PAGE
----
(REUTERS/Khaled Abdullah)

Young Yemenis suspected of being infected with cholera receive treatment at a hospital in Sanaa on May 6, 2017. At least 570 suspected cases of cholera have surfaced in war-torn Yemen in the past three weeks, sparking fears of a potential epidemic, Doctors Without Borders said. Healthcare has dramatically deteriorated in Yemen as conflict between Iran-backed rebels and the Saudi-supported government continues to escalate, leaving hospitals destroyed and millions struggling to find access to food and clean water. 

(MOHAMMED HUWAIS/AFP/Getty Images)

Rubbish bags pile up on a street during a strike by garbage collectors demanding delayed salaries in Sanaa, Yemen May 8, 2017.

(REUTERS/Khaled Abdullah)

Relatives sit next to a sick man waiting to be admitted to a hospital in Sanaa, Yemen May 6, 2017.

(REUTERS/Khaled Abdullah)

A girl infected with cholera sits on a chair at a hospital in Sanaa, Yemen May 7, 2017.

(REUTERS/Khaled Abdullah)

A Yemeni woman sits with a child as patients suspected of being infected with cholera receive treatment at a hospital in Sanaa on May 6, 2017. At least 570 suspected cases of cholera have surfaced in war-torn Yemen in the past three weeks, sparking fears of a potential epidemic, Doctors Without Borders said. Healthcare has dramatically deteriorated in Yemen as conflict between Iran-backed rebels and the Saudi-supported government continues to escalate, leaving hospitals destroyed and millions struggling to find access to food and clean water.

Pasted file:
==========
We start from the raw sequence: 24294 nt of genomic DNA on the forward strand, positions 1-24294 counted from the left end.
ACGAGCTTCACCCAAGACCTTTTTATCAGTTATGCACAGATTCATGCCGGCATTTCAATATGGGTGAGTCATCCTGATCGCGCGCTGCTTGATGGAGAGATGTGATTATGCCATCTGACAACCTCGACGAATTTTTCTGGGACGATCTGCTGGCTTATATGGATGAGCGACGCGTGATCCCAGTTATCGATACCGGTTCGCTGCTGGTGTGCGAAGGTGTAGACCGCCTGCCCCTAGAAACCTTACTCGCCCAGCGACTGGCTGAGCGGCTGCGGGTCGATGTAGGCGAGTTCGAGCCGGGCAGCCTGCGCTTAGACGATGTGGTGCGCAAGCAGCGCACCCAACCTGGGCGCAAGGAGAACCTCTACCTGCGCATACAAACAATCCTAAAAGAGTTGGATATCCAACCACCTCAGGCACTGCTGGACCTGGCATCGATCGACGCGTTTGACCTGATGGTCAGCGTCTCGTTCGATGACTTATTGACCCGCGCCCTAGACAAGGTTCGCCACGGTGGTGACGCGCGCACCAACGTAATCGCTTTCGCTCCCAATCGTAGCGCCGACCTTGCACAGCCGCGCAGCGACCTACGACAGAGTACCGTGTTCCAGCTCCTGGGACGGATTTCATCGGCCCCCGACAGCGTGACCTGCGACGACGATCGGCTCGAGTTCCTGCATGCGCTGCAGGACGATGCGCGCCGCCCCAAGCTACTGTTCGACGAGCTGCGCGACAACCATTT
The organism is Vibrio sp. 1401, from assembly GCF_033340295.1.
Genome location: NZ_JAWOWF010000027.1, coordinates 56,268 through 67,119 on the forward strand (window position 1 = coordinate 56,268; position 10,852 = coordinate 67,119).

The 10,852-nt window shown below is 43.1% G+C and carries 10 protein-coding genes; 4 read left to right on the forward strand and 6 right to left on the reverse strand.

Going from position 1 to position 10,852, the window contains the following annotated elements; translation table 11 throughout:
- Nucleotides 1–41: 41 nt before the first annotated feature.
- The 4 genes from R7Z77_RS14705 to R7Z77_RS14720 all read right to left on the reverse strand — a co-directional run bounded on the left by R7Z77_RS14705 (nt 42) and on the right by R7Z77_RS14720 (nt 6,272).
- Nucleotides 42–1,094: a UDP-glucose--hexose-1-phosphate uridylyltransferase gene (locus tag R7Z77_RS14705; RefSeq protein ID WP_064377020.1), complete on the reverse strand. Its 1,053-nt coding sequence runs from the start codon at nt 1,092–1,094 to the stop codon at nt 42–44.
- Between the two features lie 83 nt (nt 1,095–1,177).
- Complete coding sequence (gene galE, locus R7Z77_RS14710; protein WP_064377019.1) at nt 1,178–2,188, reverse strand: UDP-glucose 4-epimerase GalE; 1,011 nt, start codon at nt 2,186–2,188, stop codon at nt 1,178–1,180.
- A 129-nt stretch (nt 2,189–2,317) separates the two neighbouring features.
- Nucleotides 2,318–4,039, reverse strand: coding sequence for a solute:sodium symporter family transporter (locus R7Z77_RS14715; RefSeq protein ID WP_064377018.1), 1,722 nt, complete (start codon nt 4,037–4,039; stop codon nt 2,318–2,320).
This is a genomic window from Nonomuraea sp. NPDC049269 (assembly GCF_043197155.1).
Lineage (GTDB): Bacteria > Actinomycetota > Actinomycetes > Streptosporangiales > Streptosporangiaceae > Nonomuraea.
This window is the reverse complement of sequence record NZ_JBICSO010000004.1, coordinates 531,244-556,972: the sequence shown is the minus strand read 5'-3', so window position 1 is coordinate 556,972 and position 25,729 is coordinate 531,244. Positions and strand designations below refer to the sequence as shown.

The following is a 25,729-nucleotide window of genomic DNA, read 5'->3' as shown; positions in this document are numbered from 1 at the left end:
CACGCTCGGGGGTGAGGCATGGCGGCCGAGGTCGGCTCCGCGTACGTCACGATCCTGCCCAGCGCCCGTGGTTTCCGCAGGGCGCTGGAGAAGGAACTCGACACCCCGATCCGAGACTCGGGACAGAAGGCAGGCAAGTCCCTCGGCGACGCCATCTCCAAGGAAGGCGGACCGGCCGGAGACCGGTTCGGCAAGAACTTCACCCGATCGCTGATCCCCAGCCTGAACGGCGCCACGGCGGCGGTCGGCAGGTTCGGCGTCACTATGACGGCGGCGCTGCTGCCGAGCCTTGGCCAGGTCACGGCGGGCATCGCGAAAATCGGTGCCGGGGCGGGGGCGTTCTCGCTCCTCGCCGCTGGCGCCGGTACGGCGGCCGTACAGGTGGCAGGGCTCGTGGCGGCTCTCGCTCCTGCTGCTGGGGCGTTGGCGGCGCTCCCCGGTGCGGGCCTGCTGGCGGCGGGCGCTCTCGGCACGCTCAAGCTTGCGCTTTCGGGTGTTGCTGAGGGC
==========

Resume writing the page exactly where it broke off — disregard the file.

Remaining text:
(MOHAMMED HUWAIS/AFP/Getty Images)

A man sits as he waits for a cholera-infected relative at a hospital in Sanaa, Yemen May 6, 2017.

(REUTERS/Khaled Abdullah)

Women help a young relative infected with cholera at a hospital in Sanaa, Yemen May 7, 2017.

(REUTERS/Khaled Abdullah)

A girl infected with cholera lies on the ground at a hospital in Sanaa, Yemen May 7, 2017.

(REUTERS/Khaled Abdullah)

A boy infected with cholera lies on the ground at a hospital in Sanaa, Yemen May 7, 2017.

(REUTERS/Khaled Abdullah)

A boy and his mother, both infected with cholera, lie on a bed at a hospital in Sanaa, Yemen May 7, 2017.

(REUTERS/Khaled Abdullah)

Cholera-infected children lie on the ground at a hospital in Sanaa, Yemen May 7, 2017.

(REUTERS/Khaled Abdullah)

A woman sits next to her cholera-infected daughter at a hospital in Sanaa, Yemen May 7, 2017.

(REUTERS/Khaled Abdullah)

Women accompany cholera-infected children at a hospital in Sanaa, Yemen May 7, 2017.

(REUTERS/Khaled Abdullah)

A woman looks from behind bars of a hospital ward allocated for cholera-infected patients in Sanaa, Yemen May 7, 2017.

(REUTERS/Khaled Abdullah)

A nurse tends to a cholera-infected patient at a hospital in Sanaa, Yemen May 6, 2017.

(REUTERS/Khaled Abdullah)

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"If they want peace, as we have said to them before, stop your air strikes and we will stop our missiles," he said. "If you continue your air strikes we have a right to defend ourselves by all means available."

The war in the Arabian Peninsula's poorest country, which pits a coalition of Sunni Arab states friendly to the West against a Shi'ite armed movement sympathetic to Iran, has unleashed one of the world's worst humanitarian crises.